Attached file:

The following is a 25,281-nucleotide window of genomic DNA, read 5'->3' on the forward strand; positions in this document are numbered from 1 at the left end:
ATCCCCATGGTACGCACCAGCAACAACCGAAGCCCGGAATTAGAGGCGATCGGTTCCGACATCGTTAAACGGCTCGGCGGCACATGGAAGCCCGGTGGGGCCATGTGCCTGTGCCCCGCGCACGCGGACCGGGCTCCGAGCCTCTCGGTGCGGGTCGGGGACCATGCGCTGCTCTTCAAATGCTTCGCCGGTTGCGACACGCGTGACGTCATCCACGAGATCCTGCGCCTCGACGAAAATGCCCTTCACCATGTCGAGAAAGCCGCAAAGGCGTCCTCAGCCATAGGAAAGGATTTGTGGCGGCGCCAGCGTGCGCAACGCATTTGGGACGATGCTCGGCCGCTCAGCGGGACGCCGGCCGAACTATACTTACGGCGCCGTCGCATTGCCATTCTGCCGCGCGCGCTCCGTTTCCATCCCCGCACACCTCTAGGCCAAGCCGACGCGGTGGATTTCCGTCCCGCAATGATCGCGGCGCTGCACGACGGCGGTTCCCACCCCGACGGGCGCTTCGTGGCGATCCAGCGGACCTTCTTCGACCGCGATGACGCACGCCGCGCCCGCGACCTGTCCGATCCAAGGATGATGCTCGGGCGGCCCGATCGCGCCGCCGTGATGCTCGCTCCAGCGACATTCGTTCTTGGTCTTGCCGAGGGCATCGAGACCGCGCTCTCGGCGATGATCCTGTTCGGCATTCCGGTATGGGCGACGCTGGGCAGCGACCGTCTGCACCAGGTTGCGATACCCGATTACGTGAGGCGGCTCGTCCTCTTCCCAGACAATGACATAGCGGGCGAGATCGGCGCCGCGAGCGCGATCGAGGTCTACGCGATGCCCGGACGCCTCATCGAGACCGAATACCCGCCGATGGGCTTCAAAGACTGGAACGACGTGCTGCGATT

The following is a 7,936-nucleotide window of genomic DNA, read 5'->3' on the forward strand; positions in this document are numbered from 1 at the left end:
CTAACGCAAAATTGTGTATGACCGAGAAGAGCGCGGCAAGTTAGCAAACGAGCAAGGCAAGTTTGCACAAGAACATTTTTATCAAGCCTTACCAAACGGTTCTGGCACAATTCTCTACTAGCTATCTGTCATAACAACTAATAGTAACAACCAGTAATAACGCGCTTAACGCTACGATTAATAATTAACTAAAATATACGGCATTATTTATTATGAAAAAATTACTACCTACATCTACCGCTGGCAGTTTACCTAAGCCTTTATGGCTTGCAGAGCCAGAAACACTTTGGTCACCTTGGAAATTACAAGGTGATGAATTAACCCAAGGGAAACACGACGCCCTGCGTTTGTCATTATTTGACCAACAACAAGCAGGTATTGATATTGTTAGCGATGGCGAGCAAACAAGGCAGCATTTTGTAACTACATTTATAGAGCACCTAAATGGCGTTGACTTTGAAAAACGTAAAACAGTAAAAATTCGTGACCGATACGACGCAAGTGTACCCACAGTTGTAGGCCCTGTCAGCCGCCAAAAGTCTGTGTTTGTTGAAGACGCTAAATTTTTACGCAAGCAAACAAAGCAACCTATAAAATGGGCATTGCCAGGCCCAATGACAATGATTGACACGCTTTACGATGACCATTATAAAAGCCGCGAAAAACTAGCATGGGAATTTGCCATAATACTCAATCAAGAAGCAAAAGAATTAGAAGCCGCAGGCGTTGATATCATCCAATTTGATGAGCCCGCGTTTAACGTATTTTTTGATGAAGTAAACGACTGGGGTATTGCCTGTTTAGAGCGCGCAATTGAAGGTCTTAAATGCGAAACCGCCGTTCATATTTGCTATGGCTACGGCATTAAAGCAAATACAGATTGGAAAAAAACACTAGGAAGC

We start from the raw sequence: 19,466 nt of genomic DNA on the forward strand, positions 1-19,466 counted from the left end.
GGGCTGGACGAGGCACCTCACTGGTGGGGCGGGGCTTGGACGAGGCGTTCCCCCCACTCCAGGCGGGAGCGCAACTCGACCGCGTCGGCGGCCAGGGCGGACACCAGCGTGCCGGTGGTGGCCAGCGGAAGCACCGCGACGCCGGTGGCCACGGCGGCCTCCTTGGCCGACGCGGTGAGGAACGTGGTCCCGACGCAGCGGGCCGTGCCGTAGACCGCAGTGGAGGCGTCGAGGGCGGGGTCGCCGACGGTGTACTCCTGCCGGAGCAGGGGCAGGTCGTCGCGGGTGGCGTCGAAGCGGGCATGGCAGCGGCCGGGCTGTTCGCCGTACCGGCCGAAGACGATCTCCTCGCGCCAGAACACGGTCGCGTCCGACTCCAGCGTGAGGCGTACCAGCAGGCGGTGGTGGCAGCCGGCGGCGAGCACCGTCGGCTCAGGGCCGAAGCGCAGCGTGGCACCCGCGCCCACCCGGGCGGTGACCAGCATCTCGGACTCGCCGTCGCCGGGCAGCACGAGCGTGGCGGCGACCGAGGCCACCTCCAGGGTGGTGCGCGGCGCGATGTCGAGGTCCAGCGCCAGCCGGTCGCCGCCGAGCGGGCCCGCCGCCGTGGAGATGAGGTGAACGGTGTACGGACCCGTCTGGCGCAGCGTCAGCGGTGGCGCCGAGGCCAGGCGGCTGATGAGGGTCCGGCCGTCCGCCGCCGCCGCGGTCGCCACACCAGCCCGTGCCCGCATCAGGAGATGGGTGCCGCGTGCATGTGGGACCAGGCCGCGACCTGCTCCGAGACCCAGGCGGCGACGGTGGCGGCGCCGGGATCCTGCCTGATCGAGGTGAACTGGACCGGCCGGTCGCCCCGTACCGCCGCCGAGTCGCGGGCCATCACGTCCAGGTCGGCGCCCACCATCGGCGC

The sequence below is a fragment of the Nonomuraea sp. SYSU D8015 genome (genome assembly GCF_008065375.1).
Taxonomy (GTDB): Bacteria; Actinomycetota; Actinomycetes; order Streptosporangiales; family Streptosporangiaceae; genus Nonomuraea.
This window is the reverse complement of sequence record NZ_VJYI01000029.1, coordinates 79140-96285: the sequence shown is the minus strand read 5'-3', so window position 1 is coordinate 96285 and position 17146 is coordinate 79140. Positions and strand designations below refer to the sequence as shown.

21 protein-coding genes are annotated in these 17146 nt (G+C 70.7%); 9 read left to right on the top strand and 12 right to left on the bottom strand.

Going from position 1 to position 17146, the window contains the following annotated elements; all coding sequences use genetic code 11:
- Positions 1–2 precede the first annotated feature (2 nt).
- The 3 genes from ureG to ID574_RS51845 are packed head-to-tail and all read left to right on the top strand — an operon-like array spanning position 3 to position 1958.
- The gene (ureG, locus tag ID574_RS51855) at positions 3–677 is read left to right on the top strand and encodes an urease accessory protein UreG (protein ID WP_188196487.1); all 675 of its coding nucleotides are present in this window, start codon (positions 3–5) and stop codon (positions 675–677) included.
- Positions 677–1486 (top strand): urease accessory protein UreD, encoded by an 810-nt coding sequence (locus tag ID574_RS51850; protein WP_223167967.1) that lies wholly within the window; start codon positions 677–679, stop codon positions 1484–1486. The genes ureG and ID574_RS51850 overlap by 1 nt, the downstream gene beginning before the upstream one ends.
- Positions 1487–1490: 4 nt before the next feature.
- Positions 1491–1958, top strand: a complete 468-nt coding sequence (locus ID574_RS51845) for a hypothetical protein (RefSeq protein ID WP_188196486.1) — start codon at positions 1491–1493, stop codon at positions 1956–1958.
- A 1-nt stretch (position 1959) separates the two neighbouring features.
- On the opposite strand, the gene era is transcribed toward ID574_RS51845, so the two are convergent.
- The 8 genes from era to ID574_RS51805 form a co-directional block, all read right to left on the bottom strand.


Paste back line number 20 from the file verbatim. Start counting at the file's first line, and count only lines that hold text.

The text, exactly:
- The 8 genes from era to ID574_RS51805 form a co-directional block, all read right to left on the bottom strand.